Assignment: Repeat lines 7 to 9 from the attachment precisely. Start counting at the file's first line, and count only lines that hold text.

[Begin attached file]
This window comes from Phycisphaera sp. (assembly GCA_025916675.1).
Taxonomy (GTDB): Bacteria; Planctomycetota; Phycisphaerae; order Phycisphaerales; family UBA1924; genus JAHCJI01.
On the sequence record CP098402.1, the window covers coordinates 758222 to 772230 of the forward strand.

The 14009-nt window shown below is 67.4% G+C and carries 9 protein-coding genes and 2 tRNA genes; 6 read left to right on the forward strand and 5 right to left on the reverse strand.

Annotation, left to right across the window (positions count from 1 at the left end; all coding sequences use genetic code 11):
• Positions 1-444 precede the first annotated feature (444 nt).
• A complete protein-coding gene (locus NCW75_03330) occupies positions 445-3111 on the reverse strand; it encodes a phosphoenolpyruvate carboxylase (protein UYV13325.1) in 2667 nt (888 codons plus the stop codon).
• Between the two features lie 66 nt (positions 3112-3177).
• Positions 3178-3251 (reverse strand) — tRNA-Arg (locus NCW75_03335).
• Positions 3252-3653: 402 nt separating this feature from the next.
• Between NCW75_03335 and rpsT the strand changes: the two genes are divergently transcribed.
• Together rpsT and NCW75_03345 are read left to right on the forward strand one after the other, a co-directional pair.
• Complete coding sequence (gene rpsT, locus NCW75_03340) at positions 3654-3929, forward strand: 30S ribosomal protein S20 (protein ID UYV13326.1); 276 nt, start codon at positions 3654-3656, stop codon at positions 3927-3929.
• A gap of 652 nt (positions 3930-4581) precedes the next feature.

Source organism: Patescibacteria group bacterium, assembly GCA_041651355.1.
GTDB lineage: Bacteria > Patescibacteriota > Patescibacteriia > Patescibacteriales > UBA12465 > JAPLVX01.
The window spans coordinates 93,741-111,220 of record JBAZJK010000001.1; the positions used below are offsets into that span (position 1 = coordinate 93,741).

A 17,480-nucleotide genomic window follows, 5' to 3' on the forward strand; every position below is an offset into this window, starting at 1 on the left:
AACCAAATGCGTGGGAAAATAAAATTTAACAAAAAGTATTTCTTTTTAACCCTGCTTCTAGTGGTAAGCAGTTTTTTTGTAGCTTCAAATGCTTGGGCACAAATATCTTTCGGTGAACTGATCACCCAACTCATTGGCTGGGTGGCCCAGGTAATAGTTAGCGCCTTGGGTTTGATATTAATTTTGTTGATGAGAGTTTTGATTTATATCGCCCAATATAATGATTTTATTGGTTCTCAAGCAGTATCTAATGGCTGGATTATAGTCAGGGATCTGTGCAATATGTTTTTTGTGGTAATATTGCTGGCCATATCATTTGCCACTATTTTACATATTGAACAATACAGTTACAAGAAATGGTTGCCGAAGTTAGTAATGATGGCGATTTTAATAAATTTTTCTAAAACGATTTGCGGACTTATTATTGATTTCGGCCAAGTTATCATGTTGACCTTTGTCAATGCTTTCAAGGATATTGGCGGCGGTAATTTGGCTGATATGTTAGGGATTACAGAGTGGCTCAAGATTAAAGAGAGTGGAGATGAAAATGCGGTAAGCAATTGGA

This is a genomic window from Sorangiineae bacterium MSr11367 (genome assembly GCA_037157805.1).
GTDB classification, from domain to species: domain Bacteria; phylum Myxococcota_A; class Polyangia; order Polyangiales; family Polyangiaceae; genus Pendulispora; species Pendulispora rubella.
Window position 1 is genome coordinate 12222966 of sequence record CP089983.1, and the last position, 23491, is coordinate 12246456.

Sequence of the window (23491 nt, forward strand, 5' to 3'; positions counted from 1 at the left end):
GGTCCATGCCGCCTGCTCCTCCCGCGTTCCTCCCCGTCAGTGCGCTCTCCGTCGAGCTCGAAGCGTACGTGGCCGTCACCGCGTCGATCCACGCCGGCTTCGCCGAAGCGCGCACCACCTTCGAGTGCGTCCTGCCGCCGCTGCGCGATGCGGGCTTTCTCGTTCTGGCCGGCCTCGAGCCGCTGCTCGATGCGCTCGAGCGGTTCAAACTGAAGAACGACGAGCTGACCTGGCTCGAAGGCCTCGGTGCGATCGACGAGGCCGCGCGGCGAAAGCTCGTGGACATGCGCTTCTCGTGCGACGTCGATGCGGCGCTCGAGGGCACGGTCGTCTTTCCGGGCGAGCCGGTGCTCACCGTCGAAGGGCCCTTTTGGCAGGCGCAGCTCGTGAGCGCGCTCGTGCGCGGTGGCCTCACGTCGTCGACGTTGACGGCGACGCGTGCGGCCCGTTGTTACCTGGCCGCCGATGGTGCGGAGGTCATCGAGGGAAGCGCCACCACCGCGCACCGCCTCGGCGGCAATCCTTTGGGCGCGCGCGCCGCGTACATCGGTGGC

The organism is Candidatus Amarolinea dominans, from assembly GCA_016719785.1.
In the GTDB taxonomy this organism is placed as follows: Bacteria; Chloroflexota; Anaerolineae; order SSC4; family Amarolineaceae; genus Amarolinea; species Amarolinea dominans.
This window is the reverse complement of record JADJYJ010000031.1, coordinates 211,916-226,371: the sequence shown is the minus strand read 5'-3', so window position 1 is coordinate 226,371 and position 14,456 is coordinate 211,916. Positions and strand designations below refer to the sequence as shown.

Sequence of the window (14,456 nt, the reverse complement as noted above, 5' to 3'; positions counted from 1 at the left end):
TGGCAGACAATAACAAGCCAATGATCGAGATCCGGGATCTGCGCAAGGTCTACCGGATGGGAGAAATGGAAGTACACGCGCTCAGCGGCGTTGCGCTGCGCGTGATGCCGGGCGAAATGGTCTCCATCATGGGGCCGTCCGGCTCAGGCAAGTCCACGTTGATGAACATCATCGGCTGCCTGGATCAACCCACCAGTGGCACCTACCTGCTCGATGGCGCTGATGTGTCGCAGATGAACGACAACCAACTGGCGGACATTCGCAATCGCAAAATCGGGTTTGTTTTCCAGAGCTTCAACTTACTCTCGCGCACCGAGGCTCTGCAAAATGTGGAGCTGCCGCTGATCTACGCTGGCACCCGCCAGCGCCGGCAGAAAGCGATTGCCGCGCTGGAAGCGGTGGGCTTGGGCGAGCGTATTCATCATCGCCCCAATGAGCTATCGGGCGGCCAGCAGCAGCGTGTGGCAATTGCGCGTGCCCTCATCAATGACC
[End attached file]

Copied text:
• A complete protein-coding gene (locus NCW75_03330) occupies positions 445-3111 on the reverse strand; it encodes a phosphoenolpyruvate carboxylase (protein UYV13325.1) in 2667 nt (888 codons plus the stop codon).
• Between the two features lie 66 nt (positions 3112-3177).
• Positions 3178-3251 (reverse strand) — tRNA-Arg (locus NCW75_03335).